The politics of grain found new relevance at the beginning of this year when Putin’s war with Ukraine sparked fears of a ‘global food crisis’. Ukraine is a significant exporter of grain, and so the blockades imposed by Russia created widespread concern over hunger and price rises, contributing to the cost-of-living crisis in the UK that had already spiralled due to the Covid-19 pandemic. The war has therefore brought to the fore the issue of global food security.
However, the war in Ukraine is not the only factor at play, and global food security is not a new issue. Indeed, the war merely served to exacerbate existing concerns over food security and sustainability that are also connected to climate change, population growth, and the ways in which we approach and manage food production. In order to address these issues, we need to understand how and why our food system is the way it is and draw not only on new technology and methods but on examples of past production, regulation, and commercialisation to inform our future.
The AHRC-project ‘The Politics of the English Grain Trade, 1315-1815’, which began in January 2022 (a month before the invasion of Ukraine), aims to contribute to such discussions. The project examines shifts in the balance of population and food supply, and the subsequent development of international markets in grain that signalled the beginnings of England’s structural dependence on imports. In addition, the project analyses the popular politics of grain and changing cultural values that shaped regulation and prompted action, protest, and riots, both in England and in the important Baltic ports of Gdańsk (Danzig) and Hamburg.
The project examines these issues through the concept of commodification, the process through which something comes to be seen as a morally neutral commodity regulated by the market rather than by ethical or moral values. The project’s first steps have involved building two databases: one on the regulation and litigation concerning grain milling in England, and the other on the level of imports and exports between England and the Baltic. The databases will provide the bases from which to conduct quantitative and qualitative analysis of the grain trade in a transnational context.
But how can historical knowledge be used in present practice? One excellent example is the Sheffield Wheat Experiment (SWE), an organisation that is highlighting and helping to combat concerns over food supply, security, and sustainability. The SWE aims to reimagine Sheffield as a self-sustaining city which has its own ecosystem and a local food economy.
It does so by encouraging inhabitants to grow their own wheat on their land, allotments, and in their back gardens, and to reconnect with every stage in the production of the food they consume. The wheat grown is a mixture of heritage wheat varieties, which is more nutritious and require less fertilisers and pesticides than that used for industrial scale production, and allows for greater diversity as it can adapt to different conditions year on year.
The system imagined, and being implemented, by SWE represents a return to the historic system in Sheffield and indeed across England. SWE kindly invited us along to their recent ‘threshing day’, where growers came to process their wheat, to talk about the history of grain, its moral significance, and its commodification.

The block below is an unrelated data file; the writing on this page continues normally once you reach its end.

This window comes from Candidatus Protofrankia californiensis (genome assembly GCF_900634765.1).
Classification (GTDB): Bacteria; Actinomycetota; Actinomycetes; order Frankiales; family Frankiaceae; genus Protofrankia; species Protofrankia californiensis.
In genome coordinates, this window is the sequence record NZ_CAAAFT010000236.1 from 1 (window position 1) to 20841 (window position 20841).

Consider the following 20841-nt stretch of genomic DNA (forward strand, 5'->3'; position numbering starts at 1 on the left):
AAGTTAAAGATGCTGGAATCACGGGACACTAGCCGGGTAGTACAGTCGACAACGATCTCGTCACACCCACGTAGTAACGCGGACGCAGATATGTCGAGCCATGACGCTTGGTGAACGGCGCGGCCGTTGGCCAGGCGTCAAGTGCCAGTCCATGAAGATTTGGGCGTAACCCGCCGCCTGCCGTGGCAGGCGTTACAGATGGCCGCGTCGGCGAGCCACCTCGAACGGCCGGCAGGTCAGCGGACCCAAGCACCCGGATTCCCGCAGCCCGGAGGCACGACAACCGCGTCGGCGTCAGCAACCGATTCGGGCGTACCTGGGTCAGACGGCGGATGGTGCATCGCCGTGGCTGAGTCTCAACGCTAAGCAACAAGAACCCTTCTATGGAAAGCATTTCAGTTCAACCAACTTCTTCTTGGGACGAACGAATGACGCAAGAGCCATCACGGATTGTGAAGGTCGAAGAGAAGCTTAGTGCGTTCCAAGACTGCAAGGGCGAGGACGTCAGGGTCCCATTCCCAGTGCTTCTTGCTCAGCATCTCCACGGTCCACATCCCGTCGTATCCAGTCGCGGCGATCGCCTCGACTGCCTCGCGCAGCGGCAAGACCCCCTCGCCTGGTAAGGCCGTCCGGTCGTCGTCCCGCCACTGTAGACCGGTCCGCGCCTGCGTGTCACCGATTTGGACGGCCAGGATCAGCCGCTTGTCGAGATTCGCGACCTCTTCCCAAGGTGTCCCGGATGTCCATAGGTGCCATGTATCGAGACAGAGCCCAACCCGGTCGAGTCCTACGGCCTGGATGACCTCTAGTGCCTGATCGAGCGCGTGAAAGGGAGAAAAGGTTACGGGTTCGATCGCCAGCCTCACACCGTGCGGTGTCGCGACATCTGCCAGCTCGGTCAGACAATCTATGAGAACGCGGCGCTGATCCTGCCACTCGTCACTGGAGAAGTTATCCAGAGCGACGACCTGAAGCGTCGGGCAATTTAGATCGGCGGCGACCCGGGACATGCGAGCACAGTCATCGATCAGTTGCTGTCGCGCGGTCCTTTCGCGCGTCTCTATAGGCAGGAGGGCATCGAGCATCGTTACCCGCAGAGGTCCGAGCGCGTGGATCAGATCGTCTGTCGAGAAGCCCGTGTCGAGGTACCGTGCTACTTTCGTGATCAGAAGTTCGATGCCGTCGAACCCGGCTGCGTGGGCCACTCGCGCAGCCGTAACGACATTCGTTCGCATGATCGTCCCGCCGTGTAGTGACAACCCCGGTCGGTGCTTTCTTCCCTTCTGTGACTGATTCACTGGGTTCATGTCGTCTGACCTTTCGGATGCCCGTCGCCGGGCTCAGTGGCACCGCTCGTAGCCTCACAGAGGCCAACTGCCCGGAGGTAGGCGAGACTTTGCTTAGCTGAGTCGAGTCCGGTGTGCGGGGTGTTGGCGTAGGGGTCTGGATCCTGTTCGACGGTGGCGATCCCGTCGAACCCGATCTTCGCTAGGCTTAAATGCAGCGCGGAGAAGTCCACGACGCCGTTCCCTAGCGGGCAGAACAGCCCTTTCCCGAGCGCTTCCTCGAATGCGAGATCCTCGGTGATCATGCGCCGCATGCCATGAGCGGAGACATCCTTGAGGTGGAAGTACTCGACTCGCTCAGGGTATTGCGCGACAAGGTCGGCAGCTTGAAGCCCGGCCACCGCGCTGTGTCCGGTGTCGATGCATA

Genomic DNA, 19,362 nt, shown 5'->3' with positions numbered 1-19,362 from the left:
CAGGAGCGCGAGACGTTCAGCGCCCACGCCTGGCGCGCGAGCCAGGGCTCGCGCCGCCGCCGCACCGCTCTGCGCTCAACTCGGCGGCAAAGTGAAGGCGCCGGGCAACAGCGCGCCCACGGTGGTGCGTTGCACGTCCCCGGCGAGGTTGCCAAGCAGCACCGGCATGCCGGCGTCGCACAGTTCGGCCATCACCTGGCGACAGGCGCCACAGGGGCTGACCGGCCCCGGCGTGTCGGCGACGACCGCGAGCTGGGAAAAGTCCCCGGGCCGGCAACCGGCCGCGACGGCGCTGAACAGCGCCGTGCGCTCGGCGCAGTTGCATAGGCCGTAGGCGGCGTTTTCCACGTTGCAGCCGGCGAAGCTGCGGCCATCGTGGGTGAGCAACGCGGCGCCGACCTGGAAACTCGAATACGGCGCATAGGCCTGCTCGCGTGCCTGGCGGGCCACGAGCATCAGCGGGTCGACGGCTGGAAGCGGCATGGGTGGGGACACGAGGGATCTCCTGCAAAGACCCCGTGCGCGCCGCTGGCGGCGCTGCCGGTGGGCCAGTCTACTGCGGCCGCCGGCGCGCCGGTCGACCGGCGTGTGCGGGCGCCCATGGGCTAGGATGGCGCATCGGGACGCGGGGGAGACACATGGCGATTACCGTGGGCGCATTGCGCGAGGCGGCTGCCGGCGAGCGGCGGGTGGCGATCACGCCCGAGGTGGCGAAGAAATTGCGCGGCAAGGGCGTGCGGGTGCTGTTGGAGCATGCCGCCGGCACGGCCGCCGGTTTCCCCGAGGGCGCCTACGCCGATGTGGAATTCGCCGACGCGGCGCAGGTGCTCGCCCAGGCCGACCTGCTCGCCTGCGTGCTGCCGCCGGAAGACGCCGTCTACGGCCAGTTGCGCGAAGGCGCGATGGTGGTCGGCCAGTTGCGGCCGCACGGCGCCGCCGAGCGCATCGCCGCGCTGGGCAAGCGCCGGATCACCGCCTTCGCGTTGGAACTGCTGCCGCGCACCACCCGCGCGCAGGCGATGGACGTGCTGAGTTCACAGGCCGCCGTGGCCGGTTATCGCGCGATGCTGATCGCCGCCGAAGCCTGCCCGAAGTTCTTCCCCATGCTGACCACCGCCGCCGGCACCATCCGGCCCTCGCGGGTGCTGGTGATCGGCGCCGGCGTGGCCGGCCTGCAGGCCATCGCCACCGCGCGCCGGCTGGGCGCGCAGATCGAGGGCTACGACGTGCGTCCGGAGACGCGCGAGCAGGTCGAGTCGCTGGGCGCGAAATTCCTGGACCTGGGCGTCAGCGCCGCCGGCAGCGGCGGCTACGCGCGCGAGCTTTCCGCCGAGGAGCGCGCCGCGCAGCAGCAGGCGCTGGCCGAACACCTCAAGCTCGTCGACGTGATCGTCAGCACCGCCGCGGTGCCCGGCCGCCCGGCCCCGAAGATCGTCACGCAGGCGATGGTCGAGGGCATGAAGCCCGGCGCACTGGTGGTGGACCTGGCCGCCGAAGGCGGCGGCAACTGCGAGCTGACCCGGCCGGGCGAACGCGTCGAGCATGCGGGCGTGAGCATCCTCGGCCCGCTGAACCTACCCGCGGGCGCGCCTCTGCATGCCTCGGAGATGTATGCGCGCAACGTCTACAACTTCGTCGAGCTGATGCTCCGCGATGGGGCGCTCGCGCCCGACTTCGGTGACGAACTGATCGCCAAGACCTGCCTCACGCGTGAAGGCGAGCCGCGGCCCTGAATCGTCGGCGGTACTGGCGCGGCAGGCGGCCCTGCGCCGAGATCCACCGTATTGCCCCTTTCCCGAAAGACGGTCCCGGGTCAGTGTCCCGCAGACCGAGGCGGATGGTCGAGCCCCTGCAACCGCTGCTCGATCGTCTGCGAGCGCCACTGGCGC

In the past, England’s food system was far more localised and relied on an interconnected domestic market for grain. However, population growth, urbanisation and the development of the domestic grain trade undermined local self-sufficiency, creating greater market dependence and harvest sensitivity.
The evidence from mill litigation, cases in the court of Exchequer between 1558-1815 that make up the first stage in our database, is already highlighting the impact of population growth and urbanisation in England on the market and changing cultural perceptions of grain. From the early seventeenth century, litigants and deponents began to discuss the insufficiency of local mills to grind the grain of all the inhabitants in the local area and explained this in terms of population growth.
This was most evident in market towns, where deponents report vast increases in population that put pressure on local services and the food supply. It was often emphasised that such pressures had a greater impact on the poor, who had neither the land to grow their own grain nor the means to buy grain at competitive prices. Such historical discourses resonate with the discourse surrounding today’s increasing reliance on food banks.
Population growth began to affect how people thought about grain and how governments tried to regulate the supply. Tracing the impact of regulatory and cultural changes surrounding grain can provide a deeper historical perspective for contemporary discussions and debates concerning our food system and sustainable food supply more widely. Organisations like SWE are already beginning to bring these historical perspectives into conversation with the present and future, reconnecting the community with the local environment and economy.
The war in Ukraine has brought problems of food sustainability to the fore. However, much more attention on this issue is required, particularly in the face of rapid climate change and an increasing population. Understanding the past and how we came to find ourselves in the current situation must feature in discussions of how to shape our future.
Mabel Winter is Research Associate on the AHRC-project The Politics of the English Grain Trade, 1315-1815. Mabel’s research focuses on the social, economic, and political history of England. Her first monograph, entitled Banking, Projecting and Politicking in Early Modern England: The Rise and Fall of Thompson and Company, 1671-1678, was published earlier this year with Palgrave Macmillan. She Tweets @DrMabel_Winter